Officials in at least one North Bay town -- Fairfax -- are thinking of taking legal steps to look out for their homeless population.
The Fairfax Town Council wants the California State Legislature to adopt a “California Homeless Bill of Rights” to ban the unequal treatment of those without a roof over their head.
At its Sept. 5 meeting, the council unanimously OK’d a resolution encouraging legislation that would require enforcement of existing U.S. and California Constitution-guaranteed rights. According to a Fairfax staff report, the proposed “California Homeless Bill of Rights” doesn’t ask for “the granting of special and extra rights not given to any other person or group of persons.”
The staff report (which is attached at the right) said people in Fairfax, Marin and California who are “blessed with great providence” have a “moral obligation” to care for those less fortunate than others. “The homeless too often suffer and incur discrimination, hardships, burdens and the deprivation of constitutionally protected rights solely because of their status as being without a permanent home.”
The bill of rights (also attached at the right) protects a homeless individual’s right to vote, right to move freely in public spaces, right to emergency medical care, right to protection from disclosure of his or her records provided to homeless shelters or service providers, and the right to not face discrimination while seeking or maintaining employment due to his or her lack of a permanent mailing address.
Some of the legislative language the council approved is borrowed from a “Homeless Bill of Rights” that the Rhode Island governor signed into law in June.
BRAGMAN: LEGISLATURE SHOULD WORK TO ELIMINATE HOMELESSNESS
Fairfax Vice Mayor John Reed said he supports the bill to prevent people from “being discriminated against because of the reality of their living situation.”
Councilman Larry Bragman said “it’s a good idea to protect the rights of any suspect class.” He added that he works near the Ritter Center in downtown San Rafael -- an area with several homeless individuals.
Bragman, who voted in support of the resolution, said he was “bothered” the legislation “recognizes homelessness as a given fact instead of addressing homelessness.”
Instead of working to eliminate homelessness, the legislation “seeks to protect it and enshrine” it as a class, Bragman said. “It’s a sad day when we have to recognize homelessness and homeless people as a permanent class in the richest society on the planet.”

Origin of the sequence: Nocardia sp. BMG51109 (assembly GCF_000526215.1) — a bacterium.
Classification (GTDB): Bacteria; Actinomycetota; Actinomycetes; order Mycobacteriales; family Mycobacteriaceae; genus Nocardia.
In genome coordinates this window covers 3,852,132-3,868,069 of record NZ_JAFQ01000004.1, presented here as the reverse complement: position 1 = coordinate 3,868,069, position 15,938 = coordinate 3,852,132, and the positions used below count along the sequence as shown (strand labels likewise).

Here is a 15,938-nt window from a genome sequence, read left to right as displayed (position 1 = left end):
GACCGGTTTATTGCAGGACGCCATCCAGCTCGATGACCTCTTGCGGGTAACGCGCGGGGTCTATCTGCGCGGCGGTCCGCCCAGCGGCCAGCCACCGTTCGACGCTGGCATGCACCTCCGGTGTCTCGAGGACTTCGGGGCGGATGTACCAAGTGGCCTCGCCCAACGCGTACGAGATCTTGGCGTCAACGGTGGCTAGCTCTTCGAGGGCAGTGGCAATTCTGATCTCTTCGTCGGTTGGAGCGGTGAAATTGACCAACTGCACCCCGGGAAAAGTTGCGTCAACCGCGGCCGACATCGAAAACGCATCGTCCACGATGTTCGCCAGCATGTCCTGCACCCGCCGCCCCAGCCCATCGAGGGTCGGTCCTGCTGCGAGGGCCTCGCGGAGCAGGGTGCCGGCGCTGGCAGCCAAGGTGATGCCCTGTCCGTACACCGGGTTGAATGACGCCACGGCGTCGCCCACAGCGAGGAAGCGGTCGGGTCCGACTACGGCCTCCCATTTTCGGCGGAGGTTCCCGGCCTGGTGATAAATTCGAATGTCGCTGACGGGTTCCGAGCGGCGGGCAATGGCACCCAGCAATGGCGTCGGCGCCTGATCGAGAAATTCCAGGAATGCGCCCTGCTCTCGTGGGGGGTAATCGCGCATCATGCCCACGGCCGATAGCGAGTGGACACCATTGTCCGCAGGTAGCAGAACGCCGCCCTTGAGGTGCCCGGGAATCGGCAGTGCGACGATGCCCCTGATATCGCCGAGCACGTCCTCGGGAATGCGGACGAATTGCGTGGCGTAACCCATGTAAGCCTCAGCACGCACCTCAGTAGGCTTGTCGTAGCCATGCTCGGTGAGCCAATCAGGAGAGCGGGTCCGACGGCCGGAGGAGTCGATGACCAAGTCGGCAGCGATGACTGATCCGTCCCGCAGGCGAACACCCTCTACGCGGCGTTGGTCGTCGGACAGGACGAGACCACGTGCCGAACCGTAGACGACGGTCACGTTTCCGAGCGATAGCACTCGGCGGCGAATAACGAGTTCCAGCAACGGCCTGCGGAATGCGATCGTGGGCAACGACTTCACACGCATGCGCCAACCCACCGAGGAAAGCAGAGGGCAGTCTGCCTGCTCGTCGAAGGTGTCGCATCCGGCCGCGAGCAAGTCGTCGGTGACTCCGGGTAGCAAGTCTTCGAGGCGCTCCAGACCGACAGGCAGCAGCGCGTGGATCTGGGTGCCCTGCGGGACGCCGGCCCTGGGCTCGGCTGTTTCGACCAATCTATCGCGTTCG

The council had a short discussion about if the legislation should protect someone’s right to sleep or live in a vehicle.
“The community would have to weigh-in on that,” Councilman David Weinsoff said. “Members of the community might be concerned about expanding the right for those who wish to live in a vehicle on their street and in front of their house.”
No one from the public commented on the resolution.
MILL VALLEY ADDRESSES PANHANDLERS WITH SIGNS
Fairfax’s call to protect the rights of the homeless are a sharp contrast to what many municipalities across the nation have done to outlaw homeless-associated behaviors.
San Francisco voters passed a law in November 2010 that bans sitting or lying on public sidewalks. Since it’s approval, many have questioned the law’s effectiveness.
This summer, homelessness became a discussion point in Mill Valley when that encourage residents to give to local charities instead of panhandlers.
The Mill Valley council’s discussion about the signs included concerns about the safety of people asking for money on a “dangerous” median in Mill Valley, .
Mill Valley Councilwoman Shawn Marshall said she agreed with the sentiment that residents should support local charitable organizations that help homeless people.
“On the other hand, as somebody who does periodically help out someone on the street corner, I feel like putting those signs up is a bit intolerant and lacking in human response,” she said. “It’s not my way of being in the world. Putting a sign up there is basically code for saying, ‘We don't want you in our town.’”
In the past, the Mill Valley council came close to amending the city’s municipal code to prohibit soliciting in the public right of way areas like medians.
A Marin County-wide identified 1,220 people who are experiencing homelessness in Marin and 4,103 precariously housed.
The count revealed a decrease in sheltered or unsheltered people from 2009, but saw an increase in people who were “precariously housed.”
In Sonoma County, a a 40 percent increase in people without a place to live.